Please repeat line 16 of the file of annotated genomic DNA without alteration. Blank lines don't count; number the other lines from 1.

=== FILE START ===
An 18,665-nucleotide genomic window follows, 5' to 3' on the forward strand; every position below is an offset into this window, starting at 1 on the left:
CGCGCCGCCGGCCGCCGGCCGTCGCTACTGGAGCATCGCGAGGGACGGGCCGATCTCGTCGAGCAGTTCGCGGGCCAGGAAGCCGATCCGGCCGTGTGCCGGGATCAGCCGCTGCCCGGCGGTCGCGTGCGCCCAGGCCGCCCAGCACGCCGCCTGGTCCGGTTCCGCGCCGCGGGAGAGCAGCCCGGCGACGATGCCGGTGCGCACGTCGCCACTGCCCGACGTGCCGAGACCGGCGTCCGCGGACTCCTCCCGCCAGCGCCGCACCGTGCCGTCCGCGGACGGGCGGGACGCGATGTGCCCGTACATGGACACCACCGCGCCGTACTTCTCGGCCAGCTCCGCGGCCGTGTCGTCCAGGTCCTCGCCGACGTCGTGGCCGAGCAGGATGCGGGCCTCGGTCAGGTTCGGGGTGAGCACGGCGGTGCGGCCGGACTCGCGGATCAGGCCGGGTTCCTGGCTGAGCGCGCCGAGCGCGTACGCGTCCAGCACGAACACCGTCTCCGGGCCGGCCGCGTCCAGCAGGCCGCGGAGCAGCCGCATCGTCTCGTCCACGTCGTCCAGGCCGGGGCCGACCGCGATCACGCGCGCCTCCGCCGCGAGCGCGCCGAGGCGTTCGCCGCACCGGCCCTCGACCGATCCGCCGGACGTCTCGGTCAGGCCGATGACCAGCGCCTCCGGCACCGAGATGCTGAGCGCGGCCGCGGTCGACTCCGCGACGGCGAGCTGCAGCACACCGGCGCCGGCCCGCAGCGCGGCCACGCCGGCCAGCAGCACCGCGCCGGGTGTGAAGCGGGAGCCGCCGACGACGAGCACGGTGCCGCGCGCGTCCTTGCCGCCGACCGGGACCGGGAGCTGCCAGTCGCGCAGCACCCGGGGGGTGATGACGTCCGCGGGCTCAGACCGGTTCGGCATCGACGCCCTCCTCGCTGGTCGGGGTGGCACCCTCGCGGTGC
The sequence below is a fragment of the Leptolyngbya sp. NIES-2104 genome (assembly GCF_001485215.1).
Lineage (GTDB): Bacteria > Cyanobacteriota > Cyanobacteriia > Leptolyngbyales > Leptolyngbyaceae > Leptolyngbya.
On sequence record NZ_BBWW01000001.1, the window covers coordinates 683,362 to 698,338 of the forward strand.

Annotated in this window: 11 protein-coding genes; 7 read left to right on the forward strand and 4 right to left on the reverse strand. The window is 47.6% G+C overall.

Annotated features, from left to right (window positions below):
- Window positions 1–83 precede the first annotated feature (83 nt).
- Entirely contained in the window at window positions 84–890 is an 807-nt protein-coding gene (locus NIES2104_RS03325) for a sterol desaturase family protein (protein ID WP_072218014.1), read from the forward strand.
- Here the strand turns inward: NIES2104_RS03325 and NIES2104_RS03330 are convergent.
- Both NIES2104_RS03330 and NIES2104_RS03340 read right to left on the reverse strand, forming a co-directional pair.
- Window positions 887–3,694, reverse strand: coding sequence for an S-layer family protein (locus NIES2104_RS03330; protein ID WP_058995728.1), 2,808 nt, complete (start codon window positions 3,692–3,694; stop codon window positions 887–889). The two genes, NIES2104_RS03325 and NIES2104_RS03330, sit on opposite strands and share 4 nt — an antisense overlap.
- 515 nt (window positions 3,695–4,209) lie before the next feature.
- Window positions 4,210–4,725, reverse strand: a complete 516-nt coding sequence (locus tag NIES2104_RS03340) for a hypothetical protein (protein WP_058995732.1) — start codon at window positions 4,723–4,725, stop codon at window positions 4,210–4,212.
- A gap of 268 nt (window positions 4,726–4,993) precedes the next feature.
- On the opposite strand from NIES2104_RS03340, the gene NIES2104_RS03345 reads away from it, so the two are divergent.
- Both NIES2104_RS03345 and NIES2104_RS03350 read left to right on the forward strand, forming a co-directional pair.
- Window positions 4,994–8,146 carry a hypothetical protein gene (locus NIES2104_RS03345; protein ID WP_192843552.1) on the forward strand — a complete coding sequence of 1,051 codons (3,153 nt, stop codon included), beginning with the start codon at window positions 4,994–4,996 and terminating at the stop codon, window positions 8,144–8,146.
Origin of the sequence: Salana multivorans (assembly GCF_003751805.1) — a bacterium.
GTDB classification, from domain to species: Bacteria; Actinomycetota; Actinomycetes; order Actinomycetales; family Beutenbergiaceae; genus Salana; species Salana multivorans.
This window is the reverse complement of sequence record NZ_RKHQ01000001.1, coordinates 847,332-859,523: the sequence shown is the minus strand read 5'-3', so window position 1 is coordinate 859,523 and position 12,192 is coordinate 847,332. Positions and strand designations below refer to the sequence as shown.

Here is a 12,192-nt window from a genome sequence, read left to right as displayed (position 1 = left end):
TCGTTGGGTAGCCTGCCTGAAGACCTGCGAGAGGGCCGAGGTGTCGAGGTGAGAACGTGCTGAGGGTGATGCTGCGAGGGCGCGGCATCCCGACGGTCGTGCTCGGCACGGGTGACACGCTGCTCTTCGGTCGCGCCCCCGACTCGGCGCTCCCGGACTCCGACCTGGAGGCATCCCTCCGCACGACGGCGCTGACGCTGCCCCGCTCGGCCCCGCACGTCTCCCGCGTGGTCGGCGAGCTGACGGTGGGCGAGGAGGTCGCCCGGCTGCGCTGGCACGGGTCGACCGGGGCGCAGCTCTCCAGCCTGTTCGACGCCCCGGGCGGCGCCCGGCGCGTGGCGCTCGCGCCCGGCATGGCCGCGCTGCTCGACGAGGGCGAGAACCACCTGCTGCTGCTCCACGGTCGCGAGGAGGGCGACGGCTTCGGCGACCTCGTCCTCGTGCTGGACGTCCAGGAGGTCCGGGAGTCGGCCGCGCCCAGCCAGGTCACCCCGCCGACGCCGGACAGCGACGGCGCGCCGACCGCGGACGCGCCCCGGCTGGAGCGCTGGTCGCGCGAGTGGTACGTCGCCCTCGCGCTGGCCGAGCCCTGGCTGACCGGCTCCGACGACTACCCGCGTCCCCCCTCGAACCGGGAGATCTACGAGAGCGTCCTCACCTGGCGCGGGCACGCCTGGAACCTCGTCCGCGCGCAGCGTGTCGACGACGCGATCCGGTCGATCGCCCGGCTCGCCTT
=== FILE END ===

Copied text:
- On the opposite strand from NIES2104_RS03340, the gene NIES2104_RS03345 reads away from it, so the two are divergent.